It has always been possible to conceive a future for Mastodon and the Fediverse that goes like this: incomers join the biggest servers (“instances”). The growth of those instances, if they can afford it, accelerates. When the sysadmins of smaller instances burn out and withdraw, their users also move to the largest instances. Eventually, the Fediverse landscape is dominated by a handful of very large instances (who enshittify in the traditional way) with a long tail of small and smaller ones. The very large ones begin setting rules – mostly for good reasons like combating abuse, improving security, and offering new features – that the very small ones struggle to keep up with. Eventually, it becomes too hard for most small instances to function.
This is the history of email. In 2003, when I set up my own email server at home, almost every techie had one. By this year, when I decommissioned it in favor of hosted email, almost everyone had long since moved to Gmail or Hotmail. It’s still possible to run an independent server, but the world is increasingly hostile to them.
Another possible Fediverse future: the cultural norms that Mastodon and other users have painstakingly developed over time become swamped by a sudden influx of huge numbers of newcomers when a very large instance joins the federation. The newcomers, who know nothing of the communities they’re joining, overwhelm their history and culture. The newcomers are despised and mocked – but meanwhile, much of the previous organically grown culture is lost, and people wanting intelligent conversation leave to find it elsewhere.
This is the history of Usenet, which in 1994 struggled to absorb 1 million AOLers arriving via a new gateway and software whose design reflected AOL’s internal design rather than Usenet’s history and culture. The result was to greatly exacerbate Usenet’s existing problems of abuse.
A third possible Fediverse future: someone figures out how to make money out of it. Large and small instances continue to exist, but many become commercial enterprises, and small instances increasingly rely on large instances to provide services the small instances need to stay functional. While both profit from that division of labor, the difficulty of discover means small servers stay small, and the large servers become increasingly monopolistic, exploitative, and unpleasant to use. This is the history of the web, with a few notable exceptions such as Wikipedia and the Internet Archive.
A fourth possible future: the Fediverse remains outside the mainstream, and admins continue to depend on donations to maintain their servers. Over time, the landscape of servers will shift as some burn out or run out of money and are replaced. This is roughly the history of IRC, which continues to serve its niche. Many current Mastodonians would be happy with this; as long as there’s no corporate owner no one can force anyone out of business for being insufficiently profitable.
These forking futures are suddenly topical as Mastodon administrators consider how to respond to this: Facebook will launch a new app that will interoperate with Mastodon and any other network that uses the ActivityPub protocol. Early screenshots suggest a clone of Twitter, Meta’s stated target, and reports say that Facebook is talking to celebrities like Oprah Winfrey and the Dalai Lama as potential users. The plan is reportedly that users will access the new service via their Instagram IDs and passwords. Top-down and celebrity-driven is the opposite of the Fediverse.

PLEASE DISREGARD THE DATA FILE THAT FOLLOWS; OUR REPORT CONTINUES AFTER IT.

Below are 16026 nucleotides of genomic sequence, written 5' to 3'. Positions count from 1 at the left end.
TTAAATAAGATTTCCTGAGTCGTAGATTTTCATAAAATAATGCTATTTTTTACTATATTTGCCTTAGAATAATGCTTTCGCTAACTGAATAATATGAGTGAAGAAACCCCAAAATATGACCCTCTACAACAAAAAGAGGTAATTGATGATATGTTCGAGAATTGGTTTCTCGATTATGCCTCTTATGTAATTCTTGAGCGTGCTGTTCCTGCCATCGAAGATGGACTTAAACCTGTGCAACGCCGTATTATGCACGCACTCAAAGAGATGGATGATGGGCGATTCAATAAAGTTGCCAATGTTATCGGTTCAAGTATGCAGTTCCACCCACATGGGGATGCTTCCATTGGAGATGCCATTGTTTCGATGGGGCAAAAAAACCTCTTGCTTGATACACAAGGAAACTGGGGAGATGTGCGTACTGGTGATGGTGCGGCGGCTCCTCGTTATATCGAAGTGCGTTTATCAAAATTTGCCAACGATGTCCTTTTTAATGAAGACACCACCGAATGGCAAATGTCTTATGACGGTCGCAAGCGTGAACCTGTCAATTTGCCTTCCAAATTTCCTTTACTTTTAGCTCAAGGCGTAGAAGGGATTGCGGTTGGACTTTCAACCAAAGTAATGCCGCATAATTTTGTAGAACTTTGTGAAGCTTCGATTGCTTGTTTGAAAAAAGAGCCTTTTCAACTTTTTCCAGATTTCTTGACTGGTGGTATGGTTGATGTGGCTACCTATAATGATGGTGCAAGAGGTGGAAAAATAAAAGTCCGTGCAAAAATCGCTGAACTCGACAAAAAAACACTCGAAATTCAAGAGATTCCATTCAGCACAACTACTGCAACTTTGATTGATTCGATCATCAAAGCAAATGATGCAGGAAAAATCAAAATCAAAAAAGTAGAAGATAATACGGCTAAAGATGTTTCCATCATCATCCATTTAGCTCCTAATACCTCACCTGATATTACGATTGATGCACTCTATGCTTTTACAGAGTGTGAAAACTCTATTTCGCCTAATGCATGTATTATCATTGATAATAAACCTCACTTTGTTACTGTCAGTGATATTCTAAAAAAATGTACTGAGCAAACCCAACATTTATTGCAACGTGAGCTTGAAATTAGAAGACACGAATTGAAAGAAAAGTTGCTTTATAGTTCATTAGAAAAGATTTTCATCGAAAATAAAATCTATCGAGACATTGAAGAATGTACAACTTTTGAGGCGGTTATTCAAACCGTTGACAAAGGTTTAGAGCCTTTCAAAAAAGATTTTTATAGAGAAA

It should not be much comfort to anyone that the competitor the company wants to kill with this initiative is Twitter, not Mastodon, because either way Meta doesn’t care about Mastodon and its culture. Mastodon is rounding error even for just Instagram. Twitter is also comparatively small (and, like Reddit, too text-based to grow much further) but Meta sees in it the opportunity to capture its influencers and build profits around them.
The Fediverse is a democracy in the sense that email and Usenet were; admins get to decide their server’s policy, and users can only accept or reject by moving their account (which generally loses their history). For admins, how to handle Meta is not an easy choice. Meta has approached for discussions the admins of some of the larger Mastodon instances, who must sign an NDA or give up the chance to influence developments. That decision is for the largest few; but potentially every Mastodon instance operator will have to decide the bigger question: do they federate with Meta or not? Refusal means their users can’t access Meta’s wider world, which will inevitably include many of their friends; acceptance means change and loss of control. As I’ve said here before, something that is “open” only to your concept of “good people” isn’t open at all; it’s closed.
At Chronicles of the Instantly Curious, Carey Lening deplores calls to shun Meta as elitist; the AOL comparison draws itself. Even so, the more imminent bad future for Mastodon is this fork that could split the Fediverse into two factions. Of course the point of being decentralized is to allow more choice over who you socially network with. But until now, none of those choices took on the religious overtones associated with the most heated cyberworld disputes. Fasten your seatbelts…
Illustrations: A mastodon by Heinrich Harder (public domain, via Wikimedia).
Wendy M. Grossman is the 2013 winner of the Enigma Award. Her Web site has an extensive archive of her books, articles, and music, and an archive of earlier columns in this series. Follow on Mastodon.